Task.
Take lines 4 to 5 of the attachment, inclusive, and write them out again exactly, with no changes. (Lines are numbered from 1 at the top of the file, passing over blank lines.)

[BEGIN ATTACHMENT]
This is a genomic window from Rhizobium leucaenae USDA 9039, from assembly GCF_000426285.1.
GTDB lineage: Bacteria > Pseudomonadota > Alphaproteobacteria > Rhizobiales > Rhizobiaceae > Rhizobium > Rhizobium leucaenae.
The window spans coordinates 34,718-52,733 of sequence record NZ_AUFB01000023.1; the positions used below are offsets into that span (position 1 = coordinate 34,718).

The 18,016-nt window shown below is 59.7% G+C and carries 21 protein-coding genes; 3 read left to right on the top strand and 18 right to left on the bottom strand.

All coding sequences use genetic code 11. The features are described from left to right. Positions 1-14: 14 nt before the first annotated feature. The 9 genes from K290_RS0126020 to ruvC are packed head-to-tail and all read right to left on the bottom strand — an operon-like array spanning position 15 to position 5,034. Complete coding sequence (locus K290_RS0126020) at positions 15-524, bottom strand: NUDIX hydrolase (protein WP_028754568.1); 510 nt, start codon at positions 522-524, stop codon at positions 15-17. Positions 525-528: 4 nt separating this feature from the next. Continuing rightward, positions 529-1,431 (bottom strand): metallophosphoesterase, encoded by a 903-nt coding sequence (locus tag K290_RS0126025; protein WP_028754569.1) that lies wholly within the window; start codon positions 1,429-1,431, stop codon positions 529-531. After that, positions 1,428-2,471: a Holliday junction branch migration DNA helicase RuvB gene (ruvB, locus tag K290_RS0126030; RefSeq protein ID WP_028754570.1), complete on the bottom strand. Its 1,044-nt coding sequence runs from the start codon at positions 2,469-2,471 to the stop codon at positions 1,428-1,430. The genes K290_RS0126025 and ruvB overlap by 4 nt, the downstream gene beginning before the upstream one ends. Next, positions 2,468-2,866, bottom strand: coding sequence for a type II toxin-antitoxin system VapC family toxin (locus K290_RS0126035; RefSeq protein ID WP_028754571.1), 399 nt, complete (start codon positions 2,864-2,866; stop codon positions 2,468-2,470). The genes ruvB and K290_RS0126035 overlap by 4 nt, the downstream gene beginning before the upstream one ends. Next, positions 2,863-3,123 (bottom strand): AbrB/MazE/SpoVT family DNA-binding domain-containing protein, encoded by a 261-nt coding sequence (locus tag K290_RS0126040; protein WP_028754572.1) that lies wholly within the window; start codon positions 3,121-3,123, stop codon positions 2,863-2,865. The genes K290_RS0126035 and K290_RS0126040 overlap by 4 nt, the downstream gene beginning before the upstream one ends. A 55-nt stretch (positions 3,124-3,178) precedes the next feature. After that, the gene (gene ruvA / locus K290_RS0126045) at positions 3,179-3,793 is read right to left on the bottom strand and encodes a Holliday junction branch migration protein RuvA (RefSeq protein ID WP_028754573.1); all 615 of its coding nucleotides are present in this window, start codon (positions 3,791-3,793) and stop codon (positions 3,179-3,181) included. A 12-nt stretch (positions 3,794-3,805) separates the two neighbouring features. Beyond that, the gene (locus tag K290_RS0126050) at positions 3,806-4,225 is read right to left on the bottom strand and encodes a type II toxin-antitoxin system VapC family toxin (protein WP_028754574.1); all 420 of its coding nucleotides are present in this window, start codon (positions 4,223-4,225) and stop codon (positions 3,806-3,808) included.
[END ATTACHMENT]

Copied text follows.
The 18,016-nt window shown below is 59.7% G+C and carries 21 protein-coding genes; 3 read left to right on the top strand and 18 right to left on the bottom strand.

All coding sequences use genetic code 11. The features are described from left to right. Positions 1-14: 14 nt before the first annotated feature. The 9 genes from K290_RS0126020 to ruvC are packed head-to-tail and all read right to left on the bottom strand — an operon-like array spanning position 15 to position 5,034. Complete coding sequence (locus K290_RS0126020) at positions 15-524, bottom strand: NUDIX hydrolase (protein WP_028754568.1); 510 nt, start codon at positions 522-524, stop codon at positions 15-17. Positions 525-528: 4 nt separating this feature from the next. Continuing rightward, positions 529-1,431 (bottom strand): metallophosphoesterase, encoded by a 903-nt coding sequence (locus tag K290_RS0126025; protein WP_028754569.1) that lies wholly within the window; start codon positions 1,429-1,431, stop codon positions 529-531. After that, positions 1,428-2,471: a Holliday junction branch migration DNA helicase RuvB gene (ruvB, locus tag K290_RS0126030; RefSeq protein ID WP_028754570.1), complete on the bottom strand. Its 1,044-nt coding sequence runs from the start codon at positions 2,469-2,471 to the stop codon at positions 1,428-1,430. The genes K290_RS0126025 and ruvB overlap by 4 nt, the downstream gene beginning before the upstream one ends. Next, positions 2,468-2,866, bottom strand: coding sequence for a type II toxin-antitoxin system VapC family toxin (locus K290_RS0126035; RefSeq protein ID WP_028754571.1), 399 nt, complete (start codon positions 2,864-2,866; stop codon positions 2,468-2,470). The genes ruvB and K290_RS0126035 overlap by 4 nt, the downstream gene beginning before the upstream one ends. Next, positions 2,863-3,123 (bottom strand): AbrB/MazE/SpoVT family DNA-binding domain-containing protein, encoded by a 261-nt coding sequence (locus tag K290_RS0126040; protein WP_028754572.1) that lies wholly within the window; start codon positions 3,121-3,123, stop codon positions 2,863-2,865. The genes K290_RS0126035 and K290_RS0126040 overlap by 4 nt, the downstream gene beginning before the upstream one ends. A 55-nt stretch (positions 3,124-3,178) precedes the next feature. After that, the gene (gene ruvA / locus K290_RS0126045) at positions 3,179-3,793 is read right to left on the bottom strand and encodes a Holliday junction branch migration protein RuvA (RefSeq protein ID WP_028754573.1); all 615 of its coding nucleotides are present in this window, start codon (positions 3,791-3,793) and stop codon (positions 3,179-3,181) included. A 12-nt stretch (positions 3,794-3,805) separates the two neighbouring features. Beyond that, the gene (locus tag K290_RS0126050) at positions 3,806-4,225 is read right to left on the bottom strand and encodes a type II toxin-antitoxin system VapC family toxin (protein WP_028754574.1); all 420 of its coding nucleotides are present in this window, start codon (positions 4,223-4,225) and stop codon (positions 3,806-3,808) included.